The point IS that that if you cast these motivators into a setting you can get a good story.   But if you cast these motivators into a setting OVER A BACKDROP OF BLOOD AND SEX you can get a great story.

Whats more powerful from a story perspective:

A noble in the 30 years war is willing to betray his lord for power, or a noble in the 30 years war is willing to betray his FATHER for power.  

A noble is willing to kill a woman to keep her quiet.
A noble is willing to kill his DAUGHTER to keep her quiet

No one is saying that the former doesn't happen.  No one is saying that the former isn't actually more prevelent in reality than the latter.  What is being asked is which event in a story is going to reach out and grab you at a visceral level.


Title: Relationship map issues
Post by: greyorm on February 26, 2002, 06:35:13 AM
This response is primarily intended for Gareth:

The reason that sex/blood/death relationships are primary are because they simply are.  Strip everything else away, and that's what you are left with.  Why?  Because we're flesh-meat-animals, plain and simple, and flesh-meat-animals are all about sex, blood and death.

You use the example of the Thirty Years War as a counter-point to this, stating that the Thirty Years War is a prime example of ideological motivations.  However, I'm betting that if you remove all the ideological frosting from the cake, you end up with a lot of very basic, primal motivations cleverly disguised by human intellect as being about something else.

Of course, your example also misses the point, which not that ideological motivators do not exist or do not influence humans, but that they do so on top of a web of sex/blood/death.

In short, no one fights because they believe in something...they fight for something because it ended up mattering to them on a personal, motivating level.  Simple belief, in and of itself, is not enough...there must be a driving urge behind that belief to cause it to become a motivation that is acted upon.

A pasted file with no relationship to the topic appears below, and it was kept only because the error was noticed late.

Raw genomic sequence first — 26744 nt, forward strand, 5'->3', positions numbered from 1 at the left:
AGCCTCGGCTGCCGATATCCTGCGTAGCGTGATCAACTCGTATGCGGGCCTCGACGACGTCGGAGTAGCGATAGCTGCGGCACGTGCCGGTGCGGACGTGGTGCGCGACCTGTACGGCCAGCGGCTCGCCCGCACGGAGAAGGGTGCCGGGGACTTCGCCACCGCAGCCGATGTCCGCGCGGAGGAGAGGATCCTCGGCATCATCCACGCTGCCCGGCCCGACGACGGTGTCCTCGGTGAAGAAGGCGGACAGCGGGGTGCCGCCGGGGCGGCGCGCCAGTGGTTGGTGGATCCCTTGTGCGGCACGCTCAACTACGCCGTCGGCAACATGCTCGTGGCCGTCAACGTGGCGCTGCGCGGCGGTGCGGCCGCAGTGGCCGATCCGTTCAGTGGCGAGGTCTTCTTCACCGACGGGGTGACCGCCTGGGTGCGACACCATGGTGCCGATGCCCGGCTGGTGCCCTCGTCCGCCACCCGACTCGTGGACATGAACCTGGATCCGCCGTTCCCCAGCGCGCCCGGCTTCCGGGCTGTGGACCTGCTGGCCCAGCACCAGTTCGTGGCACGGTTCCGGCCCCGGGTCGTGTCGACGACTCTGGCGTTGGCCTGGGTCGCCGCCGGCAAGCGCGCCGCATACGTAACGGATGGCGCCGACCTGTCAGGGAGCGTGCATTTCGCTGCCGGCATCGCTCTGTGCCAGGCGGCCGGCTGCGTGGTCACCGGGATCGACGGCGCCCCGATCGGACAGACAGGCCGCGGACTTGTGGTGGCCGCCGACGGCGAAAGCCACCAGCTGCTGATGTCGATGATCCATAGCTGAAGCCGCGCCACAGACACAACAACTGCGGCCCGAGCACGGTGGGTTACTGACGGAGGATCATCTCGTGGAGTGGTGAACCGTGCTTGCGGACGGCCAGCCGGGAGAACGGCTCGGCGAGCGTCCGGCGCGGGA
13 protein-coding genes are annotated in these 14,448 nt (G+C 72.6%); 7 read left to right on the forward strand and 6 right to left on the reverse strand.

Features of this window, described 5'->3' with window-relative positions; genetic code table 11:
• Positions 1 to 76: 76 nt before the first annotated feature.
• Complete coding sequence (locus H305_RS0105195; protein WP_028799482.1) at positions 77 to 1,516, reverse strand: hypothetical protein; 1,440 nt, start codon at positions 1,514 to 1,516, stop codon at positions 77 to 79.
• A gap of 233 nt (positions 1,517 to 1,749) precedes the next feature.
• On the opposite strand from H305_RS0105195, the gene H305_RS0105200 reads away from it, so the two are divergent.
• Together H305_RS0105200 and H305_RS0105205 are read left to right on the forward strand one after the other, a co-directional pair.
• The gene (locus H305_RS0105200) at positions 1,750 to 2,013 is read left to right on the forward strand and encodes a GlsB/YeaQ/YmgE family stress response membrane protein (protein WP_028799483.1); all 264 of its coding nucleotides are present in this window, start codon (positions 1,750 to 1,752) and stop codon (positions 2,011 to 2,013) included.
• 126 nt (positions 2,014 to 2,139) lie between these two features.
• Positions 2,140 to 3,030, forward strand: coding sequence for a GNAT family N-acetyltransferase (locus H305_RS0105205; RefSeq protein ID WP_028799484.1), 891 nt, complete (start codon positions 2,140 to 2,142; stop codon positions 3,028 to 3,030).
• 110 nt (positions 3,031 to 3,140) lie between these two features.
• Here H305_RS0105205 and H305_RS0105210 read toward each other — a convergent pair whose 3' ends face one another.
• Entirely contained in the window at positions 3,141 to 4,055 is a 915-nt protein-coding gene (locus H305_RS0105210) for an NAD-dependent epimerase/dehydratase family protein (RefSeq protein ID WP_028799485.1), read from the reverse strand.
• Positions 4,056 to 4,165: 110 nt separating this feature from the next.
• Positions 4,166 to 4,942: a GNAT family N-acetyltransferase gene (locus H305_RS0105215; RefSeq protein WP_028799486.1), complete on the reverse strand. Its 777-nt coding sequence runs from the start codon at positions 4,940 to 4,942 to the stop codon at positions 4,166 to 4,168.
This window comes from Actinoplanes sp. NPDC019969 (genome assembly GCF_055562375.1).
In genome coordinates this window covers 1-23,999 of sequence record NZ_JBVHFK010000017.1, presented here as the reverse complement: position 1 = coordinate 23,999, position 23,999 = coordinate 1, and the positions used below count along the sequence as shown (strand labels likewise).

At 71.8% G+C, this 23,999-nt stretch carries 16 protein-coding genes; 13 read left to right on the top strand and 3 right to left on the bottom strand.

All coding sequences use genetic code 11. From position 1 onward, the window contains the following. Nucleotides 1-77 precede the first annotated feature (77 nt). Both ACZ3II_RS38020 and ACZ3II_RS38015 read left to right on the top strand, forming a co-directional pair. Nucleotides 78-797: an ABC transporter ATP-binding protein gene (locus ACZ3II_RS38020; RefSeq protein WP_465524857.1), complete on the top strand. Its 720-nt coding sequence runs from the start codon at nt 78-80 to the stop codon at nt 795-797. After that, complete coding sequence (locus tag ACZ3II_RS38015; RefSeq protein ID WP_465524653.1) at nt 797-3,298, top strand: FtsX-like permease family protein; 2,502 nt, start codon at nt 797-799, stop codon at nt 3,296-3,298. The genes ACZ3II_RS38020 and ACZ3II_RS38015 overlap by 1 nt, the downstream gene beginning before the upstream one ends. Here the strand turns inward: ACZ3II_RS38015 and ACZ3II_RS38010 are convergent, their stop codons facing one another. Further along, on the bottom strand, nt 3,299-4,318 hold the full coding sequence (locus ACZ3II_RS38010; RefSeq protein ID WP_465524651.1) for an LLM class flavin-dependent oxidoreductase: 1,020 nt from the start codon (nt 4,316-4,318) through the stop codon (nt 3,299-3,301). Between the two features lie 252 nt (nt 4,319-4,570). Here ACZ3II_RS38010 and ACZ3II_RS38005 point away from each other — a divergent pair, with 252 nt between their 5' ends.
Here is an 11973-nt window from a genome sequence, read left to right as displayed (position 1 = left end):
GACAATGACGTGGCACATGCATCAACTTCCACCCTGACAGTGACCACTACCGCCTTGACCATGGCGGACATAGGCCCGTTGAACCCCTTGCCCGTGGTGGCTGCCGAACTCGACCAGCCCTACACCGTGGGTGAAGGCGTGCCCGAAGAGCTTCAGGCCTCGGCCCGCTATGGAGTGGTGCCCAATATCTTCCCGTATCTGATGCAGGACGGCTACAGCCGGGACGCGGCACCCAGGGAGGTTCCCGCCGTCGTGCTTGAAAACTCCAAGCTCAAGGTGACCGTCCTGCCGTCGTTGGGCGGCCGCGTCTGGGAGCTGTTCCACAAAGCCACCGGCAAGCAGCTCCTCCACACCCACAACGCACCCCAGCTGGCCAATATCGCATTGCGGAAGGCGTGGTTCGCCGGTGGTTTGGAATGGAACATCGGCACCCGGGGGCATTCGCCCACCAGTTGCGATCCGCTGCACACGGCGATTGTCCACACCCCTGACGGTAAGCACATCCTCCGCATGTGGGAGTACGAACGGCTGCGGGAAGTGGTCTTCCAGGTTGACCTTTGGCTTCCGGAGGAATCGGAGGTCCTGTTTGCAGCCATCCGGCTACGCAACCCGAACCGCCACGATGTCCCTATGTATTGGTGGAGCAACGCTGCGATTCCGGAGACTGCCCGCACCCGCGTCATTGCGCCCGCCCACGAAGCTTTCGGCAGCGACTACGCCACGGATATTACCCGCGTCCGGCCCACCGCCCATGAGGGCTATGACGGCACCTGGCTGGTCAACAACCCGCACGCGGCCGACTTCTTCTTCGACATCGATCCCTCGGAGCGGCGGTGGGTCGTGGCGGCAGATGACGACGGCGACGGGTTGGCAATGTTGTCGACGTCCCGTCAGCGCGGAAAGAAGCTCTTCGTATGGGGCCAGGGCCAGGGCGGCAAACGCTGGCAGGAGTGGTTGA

How is this so?  Look at any individuals life and you find a complex web of relationships underlying it.  They may not appear in the history books we all read and the events that are written down, but they're there, and they are the primary and shaping forces in any individual's life...they're also invisible to the general public and the pen of history.

Let us make an example: Thomas, the inventor, stays at his lab all night most days during the week, neglecting his son and wife for his inventions, which he loves and adores.

What's really going on?

Thomas hates his wife; he despises her constant naging and demands for attention and because he has spent so much time away from home, he has no idea how to interact with his son. His drive to invent and create are shaped and formed by this relationship...if he loved spending time with his wife, he wouldn't be at the lab and he wouldn't be as prolific as he is.

Another example: a young man goes off to war, to fight for his country.  Why?  Because he loves his country...actually, he's trying to escape from his parents, get away from home and strike out on his own to prove himself as an adult.
If he had no desire to prove himself as discrete from his parents, he never would have joined the army.

Do the characters ever need to realize any of this?  Nope.

Thus any example that might be referenced fails to support the contention that sex/blood/death are not primary fails to take into account that at the base of everyone's life exist these very primal, instinctual motivators, regardless of the events which are recorded for posterity.

Yes, so-and-so may have led the charge that broke the enemy's lines, but what so-and-so is doing out there in the first place, what their social-sexual relationships are, is where the person is.


Title: Relationship map issues
Post by: Christopher Kubasik on February 26, 2002, 07:11:11 AM
Gordon,

And thank you for your thoughtful post in return.  Just so you know, I was responding specifically to this sentence in your original post:

"If we're playing a spy game, goddammit, they're going to want the game be about SPYING, not who's sleeping with who or who's related to who."

If I extrapolated this point beyond what you meant, I apologize.  But it seemed quite a strong statement, and at the crux of difference between normal Simulationist Gaming and Narrativist.

Gareth,

1) For the record, just so you don't feel alone and surrounded on this point, I don't think we're flesh-plant-animals.  For the record, I value emotions *and* ideas.  For the record, I reiterate what others have said, The R-Map doesn't denigrate ideas or the soul, it is simply a tool to add more tension to story, to bring out more interest and to highlight the dificulty off being alive as a person with ideas and a soul.